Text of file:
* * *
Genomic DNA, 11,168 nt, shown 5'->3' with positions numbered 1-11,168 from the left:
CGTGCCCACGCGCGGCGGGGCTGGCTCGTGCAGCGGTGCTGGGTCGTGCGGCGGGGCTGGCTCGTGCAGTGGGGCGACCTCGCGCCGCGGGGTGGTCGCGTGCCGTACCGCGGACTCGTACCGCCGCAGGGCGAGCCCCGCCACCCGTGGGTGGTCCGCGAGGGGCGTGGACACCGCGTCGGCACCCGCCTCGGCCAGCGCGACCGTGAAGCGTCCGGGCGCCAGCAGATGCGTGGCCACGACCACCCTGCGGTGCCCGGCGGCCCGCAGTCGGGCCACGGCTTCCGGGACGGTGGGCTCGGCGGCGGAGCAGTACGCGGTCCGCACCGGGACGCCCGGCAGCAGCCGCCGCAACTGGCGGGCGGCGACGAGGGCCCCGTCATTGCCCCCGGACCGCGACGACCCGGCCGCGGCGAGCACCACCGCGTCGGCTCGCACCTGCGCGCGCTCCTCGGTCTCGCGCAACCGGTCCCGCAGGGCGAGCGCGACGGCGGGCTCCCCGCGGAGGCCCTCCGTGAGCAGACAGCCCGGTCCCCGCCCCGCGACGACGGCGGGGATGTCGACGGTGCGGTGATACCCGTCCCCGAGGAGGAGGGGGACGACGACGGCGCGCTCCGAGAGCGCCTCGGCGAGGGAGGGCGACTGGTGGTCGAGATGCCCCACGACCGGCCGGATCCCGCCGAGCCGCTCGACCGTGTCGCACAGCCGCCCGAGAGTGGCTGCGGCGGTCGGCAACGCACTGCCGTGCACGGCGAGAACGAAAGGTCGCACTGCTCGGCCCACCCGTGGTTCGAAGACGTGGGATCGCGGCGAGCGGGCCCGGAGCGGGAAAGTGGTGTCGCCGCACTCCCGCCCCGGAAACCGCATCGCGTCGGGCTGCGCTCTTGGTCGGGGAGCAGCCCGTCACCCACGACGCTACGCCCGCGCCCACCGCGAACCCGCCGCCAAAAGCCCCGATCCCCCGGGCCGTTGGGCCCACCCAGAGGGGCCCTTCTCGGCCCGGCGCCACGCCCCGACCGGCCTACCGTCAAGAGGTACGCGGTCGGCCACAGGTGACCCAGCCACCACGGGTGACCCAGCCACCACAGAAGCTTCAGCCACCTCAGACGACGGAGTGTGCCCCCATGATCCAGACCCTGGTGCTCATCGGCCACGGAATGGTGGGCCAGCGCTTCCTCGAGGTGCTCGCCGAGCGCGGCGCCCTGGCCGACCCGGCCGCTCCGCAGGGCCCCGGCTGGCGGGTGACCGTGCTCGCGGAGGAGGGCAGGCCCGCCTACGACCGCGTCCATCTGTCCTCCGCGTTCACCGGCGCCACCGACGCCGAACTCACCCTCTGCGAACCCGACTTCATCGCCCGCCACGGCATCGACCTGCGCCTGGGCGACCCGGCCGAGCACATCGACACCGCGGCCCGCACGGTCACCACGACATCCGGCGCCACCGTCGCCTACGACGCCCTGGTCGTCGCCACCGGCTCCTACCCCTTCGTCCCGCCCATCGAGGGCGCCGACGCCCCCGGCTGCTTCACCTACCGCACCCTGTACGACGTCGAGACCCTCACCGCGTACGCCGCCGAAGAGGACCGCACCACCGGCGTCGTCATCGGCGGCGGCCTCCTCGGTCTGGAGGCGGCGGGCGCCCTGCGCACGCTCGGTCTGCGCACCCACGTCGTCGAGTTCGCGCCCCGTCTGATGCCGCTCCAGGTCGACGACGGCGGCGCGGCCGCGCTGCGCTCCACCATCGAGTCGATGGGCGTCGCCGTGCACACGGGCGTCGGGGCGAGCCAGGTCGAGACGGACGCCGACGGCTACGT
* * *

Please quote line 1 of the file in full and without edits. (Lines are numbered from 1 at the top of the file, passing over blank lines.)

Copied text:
Genomic DNA, 11,168 nt, shown 5'->3' with positions numbered 1-11,168 from the left: